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How To Stop Fly Tipping

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The head of Keep Britain Tidy claims that the country is straining from a “fly-tipping pandemic”.

Details related on Thursday from the Department for Food, Environment and Rural Affairs (DEFRA) states that the cost of sorting out fly-tipping in England almost hit £50 million last year, with over 930,000 circumstances being reported.

Allison Ogden-Newton, the Chief Executive of Keep Britain Tidy, said that the population is angry with fly-tipping and want action to combat the problem, a day before the commencing of the Great British Spring Clean.

The event starts on Friday the 3rd March until Sunday the 5th March, in thousands of areas around the country, and brings people together to fight and clean up the issue of fly-tipping.

This event is completely free to take part in, and anyone interested can register to see what events are near them on the website.

Typing in your postcode will bring up a list of events in your proximity, with an interactive map to help you decide.

However, Ms Ogden-Newton also says that more must be done than the simple act of cleaning up certain fly-tipping areas.

She says that the authorities need to be more involved in the fixing of the fly-tipping issue, asking them to put more resources into catch criminals at night who collect and dump waste in the country for a fee.

Around 67% of farm owners have reported claims of waste being illegally dumped on their land.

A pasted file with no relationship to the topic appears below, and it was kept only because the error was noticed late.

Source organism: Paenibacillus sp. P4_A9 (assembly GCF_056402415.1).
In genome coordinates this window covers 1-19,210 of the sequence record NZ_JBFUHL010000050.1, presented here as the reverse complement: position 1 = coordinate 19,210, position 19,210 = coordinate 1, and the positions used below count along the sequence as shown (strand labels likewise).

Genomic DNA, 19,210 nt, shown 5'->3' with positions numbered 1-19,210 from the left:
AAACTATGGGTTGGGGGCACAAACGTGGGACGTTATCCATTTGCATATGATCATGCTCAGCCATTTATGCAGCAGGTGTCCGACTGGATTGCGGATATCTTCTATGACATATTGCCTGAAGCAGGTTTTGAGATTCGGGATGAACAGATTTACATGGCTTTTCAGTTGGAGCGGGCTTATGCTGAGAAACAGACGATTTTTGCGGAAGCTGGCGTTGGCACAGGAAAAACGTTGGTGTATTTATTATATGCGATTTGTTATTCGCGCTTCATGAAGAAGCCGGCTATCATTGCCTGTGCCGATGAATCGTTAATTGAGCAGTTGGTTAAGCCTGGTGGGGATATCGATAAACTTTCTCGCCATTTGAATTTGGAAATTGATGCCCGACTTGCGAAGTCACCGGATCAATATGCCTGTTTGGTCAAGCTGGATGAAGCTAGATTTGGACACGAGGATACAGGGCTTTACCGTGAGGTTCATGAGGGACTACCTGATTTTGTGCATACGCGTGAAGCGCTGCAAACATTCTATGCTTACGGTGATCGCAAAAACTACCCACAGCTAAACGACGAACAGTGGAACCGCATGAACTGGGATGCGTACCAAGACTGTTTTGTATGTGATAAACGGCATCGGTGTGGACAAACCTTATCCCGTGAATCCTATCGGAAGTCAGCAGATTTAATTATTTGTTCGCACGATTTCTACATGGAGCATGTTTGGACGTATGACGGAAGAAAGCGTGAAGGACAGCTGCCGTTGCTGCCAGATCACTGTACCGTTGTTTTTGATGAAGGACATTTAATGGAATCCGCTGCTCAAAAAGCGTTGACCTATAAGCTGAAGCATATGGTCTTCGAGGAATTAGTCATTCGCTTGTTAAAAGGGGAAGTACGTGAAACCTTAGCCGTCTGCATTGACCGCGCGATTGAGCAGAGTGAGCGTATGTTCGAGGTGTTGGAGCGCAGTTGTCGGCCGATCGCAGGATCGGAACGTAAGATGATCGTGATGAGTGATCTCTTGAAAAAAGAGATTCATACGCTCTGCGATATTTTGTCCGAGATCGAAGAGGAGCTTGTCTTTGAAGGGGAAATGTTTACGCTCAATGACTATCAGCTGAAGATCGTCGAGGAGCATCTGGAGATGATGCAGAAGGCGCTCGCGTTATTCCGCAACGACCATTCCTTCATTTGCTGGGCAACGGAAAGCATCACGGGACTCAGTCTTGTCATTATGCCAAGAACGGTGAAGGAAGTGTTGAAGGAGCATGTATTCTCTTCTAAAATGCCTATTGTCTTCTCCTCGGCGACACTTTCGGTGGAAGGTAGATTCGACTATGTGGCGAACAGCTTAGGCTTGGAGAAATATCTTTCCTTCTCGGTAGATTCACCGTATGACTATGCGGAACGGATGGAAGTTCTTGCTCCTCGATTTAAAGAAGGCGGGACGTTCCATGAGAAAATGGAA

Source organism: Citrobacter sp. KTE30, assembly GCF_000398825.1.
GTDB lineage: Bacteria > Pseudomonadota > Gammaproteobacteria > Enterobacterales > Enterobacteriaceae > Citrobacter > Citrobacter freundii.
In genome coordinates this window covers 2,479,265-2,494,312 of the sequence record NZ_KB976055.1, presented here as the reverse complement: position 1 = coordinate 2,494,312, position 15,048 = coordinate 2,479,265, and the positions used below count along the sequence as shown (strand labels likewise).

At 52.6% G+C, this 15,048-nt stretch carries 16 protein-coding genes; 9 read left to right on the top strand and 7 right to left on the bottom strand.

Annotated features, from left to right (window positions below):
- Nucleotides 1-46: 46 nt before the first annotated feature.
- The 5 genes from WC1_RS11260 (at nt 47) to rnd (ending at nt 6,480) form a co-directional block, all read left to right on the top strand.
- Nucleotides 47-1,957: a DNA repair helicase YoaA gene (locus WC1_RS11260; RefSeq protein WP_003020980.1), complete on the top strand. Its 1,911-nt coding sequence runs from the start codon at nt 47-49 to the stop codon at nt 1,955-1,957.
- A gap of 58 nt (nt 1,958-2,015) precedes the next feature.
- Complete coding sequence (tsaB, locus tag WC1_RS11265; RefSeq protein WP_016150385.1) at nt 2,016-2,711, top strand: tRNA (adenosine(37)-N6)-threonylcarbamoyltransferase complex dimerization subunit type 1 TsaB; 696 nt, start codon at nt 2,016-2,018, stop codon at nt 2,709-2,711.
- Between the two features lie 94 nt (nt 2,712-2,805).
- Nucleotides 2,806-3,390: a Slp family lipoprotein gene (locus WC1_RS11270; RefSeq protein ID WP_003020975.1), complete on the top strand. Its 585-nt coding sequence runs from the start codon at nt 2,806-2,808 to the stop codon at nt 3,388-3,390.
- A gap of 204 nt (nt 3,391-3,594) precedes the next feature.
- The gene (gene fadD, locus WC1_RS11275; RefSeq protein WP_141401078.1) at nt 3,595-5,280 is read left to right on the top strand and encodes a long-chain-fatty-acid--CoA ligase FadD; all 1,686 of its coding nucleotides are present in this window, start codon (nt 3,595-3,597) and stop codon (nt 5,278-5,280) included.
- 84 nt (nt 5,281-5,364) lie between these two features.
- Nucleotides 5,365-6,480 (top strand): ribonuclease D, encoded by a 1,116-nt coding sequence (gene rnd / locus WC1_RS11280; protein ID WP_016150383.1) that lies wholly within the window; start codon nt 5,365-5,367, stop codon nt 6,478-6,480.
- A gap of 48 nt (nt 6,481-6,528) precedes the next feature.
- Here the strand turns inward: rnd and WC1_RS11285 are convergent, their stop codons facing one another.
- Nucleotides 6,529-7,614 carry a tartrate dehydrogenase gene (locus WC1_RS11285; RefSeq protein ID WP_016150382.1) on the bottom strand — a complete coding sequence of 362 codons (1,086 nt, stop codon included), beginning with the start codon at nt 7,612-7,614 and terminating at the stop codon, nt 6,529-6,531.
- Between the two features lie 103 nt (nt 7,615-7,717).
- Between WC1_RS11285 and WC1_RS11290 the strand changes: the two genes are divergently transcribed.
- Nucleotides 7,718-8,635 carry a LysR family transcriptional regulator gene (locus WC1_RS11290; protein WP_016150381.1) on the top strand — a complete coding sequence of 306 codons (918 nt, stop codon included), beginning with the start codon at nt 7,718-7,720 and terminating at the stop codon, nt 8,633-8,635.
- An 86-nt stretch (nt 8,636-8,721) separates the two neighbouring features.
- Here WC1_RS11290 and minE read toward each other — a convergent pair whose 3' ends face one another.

In March, Keep Britain Tidy launched a Crime Not To Care scheme, which is aimed at ensuring people have the knowledge that it is a criminal act to fly-tip and could be prosecuted if they distribute their waste to illegal waste collectors.

Estimates currently state that 47% of the population is unaware of the illegal nature to give waste to an unlicensed waste remover service, something this scheme hopes to eradicate.

Details on licensed waste removal services can be seen on the Defra website.
Ms Ogden-Newton explains that by “reducing the supply, we can make sure there isn’t an income for criminal offenders of fly-tipping”.

She also states that local councils should have £1 billion in landfill taxes passed to them each year, to allow them to get rid of fees for dumping waste at licensed tips.

Each council has a different set fee and limits on weight for what is allowed and what isn’t to be disposed.

On the other hand, the measures currently in place “need to be harsher”, stressed Ms Ogden-Newton, stating that 95% of penalty fines given out for fly-tipping incidents were less than £1,000, and with the cleaning up process costing more than this it is a disappointing fine.

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